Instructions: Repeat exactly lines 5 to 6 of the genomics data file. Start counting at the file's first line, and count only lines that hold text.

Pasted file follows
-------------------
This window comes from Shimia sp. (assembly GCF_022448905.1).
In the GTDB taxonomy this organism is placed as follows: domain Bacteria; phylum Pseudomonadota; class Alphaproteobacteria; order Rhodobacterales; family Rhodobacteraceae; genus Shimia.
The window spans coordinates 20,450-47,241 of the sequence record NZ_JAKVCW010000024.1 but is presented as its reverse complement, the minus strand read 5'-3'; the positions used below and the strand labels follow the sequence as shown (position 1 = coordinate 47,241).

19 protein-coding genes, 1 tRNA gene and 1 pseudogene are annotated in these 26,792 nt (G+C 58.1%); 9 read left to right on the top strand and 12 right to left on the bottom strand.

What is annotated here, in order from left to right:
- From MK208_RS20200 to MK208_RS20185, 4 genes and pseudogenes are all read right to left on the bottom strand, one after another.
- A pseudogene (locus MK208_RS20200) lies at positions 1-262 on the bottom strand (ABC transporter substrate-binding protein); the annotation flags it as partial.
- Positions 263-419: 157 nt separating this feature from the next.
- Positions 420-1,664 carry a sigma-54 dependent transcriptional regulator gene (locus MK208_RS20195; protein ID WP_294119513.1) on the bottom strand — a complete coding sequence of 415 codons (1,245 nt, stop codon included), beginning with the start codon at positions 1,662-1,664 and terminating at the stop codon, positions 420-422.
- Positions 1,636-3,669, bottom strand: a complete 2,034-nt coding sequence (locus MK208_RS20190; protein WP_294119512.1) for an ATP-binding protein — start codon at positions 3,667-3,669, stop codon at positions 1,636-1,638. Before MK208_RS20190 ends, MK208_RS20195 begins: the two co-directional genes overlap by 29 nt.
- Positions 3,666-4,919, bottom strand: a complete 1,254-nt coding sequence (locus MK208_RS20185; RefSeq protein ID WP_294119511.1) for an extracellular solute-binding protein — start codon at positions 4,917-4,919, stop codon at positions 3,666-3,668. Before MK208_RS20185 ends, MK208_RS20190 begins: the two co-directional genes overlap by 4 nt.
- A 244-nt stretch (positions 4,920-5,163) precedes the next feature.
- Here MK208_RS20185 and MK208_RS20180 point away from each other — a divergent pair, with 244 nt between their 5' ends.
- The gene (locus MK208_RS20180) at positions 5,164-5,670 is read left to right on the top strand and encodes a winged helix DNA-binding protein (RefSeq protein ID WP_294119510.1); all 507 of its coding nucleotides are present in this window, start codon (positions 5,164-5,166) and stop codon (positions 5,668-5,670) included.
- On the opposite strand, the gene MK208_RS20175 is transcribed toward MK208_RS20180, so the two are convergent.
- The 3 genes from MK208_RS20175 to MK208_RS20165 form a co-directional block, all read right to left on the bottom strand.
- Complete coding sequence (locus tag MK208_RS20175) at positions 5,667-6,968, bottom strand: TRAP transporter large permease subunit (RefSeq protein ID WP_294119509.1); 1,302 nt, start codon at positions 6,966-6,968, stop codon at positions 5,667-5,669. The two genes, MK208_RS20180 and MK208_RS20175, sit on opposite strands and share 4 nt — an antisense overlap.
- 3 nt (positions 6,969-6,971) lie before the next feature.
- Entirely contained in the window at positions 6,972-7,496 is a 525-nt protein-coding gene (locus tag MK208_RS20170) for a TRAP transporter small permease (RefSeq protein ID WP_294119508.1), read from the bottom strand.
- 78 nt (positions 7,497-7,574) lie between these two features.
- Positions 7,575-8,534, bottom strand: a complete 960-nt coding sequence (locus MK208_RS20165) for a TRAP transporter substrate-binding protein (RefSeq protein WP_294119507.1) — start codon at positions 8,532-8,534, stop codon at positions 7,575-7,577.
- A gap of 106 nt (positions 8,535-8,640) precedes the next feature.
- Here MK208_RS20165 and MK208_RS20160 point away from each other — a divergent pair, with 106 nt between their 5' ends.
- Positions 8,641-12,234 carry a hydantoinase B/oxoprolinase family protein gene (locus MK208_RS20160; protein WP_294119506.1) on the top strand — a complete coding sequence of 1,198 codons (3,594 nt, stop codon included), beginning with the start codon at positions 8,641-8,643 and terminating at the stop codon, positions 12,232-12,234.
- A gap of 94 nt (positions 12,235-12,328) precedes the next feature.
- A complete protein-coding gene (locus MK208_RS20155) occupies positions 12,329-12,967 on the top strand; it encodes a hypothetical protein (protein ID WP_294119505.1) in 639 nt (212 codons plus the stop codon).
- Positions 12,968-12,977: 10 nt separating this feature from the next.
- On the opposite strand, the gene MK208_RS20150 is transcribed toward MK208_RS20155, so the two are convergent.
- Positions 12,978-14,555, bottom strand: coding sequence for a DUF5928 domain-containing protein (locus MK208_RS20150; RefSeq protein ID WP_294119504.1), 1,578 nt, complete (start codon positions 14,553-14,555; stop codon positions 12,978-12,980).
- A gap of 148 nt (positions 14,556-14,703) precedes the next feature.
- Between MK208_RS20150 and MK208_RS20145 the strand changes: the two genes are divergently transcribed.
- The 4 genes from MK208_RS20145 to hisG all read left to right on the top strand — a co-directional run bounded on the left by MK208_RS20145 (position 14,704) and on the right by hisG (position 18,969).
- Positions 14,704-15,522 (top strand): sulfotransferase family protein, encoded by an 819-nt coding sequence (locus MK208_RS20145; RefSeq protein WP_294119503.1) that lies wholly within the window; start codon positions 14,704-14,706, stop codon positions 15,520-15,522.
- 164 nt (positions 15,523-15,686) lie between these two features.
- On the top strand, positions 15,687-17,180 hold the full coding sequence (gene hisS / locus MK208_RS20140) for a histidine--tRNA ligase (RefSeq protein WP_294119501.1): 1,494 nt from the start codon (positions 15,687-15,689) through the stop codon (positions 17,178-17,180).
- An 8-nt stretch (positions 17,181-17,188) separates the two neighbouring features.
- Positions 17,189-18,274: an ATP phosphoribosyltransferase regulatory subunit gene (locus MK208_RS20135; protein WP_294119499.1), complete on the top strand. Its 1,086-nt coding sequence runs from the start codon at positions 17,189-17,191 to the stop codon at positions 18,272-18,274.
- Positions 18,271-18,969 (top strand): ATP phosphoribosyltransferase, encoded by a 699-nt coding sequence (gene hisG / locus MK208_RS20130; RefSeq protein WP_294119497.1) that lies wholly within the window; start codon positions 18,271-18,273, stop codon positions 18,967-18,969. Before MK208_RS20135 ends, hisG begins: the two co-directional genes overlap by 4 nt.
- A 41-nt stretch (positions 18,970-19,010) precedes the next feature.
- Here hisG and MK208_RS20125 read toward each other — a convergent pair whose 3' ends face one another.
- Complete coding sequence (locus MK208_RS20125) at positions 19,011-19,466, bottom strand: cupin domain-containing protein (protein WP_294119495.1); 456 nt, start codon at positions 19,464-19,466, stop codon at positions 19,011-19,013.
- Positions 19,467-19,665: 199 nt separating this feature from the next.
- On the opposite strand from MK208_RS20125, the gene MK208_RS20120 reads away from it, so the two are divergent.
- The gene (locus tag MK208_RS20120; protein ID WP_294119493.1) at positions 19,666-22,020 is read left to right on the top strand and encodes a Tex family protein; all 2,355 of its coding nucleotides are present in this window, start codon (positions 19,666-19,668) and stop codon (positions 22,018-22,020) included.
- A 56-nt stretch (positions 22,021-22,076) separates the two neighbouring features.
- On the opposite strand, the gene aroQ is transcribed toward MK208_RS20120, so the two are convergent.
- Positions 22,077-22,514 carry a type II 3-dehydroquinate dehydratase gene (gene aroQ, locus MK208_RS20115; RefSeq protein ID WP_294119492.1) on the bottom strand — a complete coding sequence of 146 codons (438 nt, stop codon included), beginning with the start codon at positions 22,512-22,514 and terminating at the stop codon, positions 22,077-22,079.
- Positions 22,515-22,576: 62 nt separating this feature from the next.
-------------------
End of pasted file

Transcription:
What is annotated here, in order from left to right:
- From MK208_RS20200 to MK208_RS20185, 4 genes and pseudogenes are all read right to left on the bottom strand, one after another.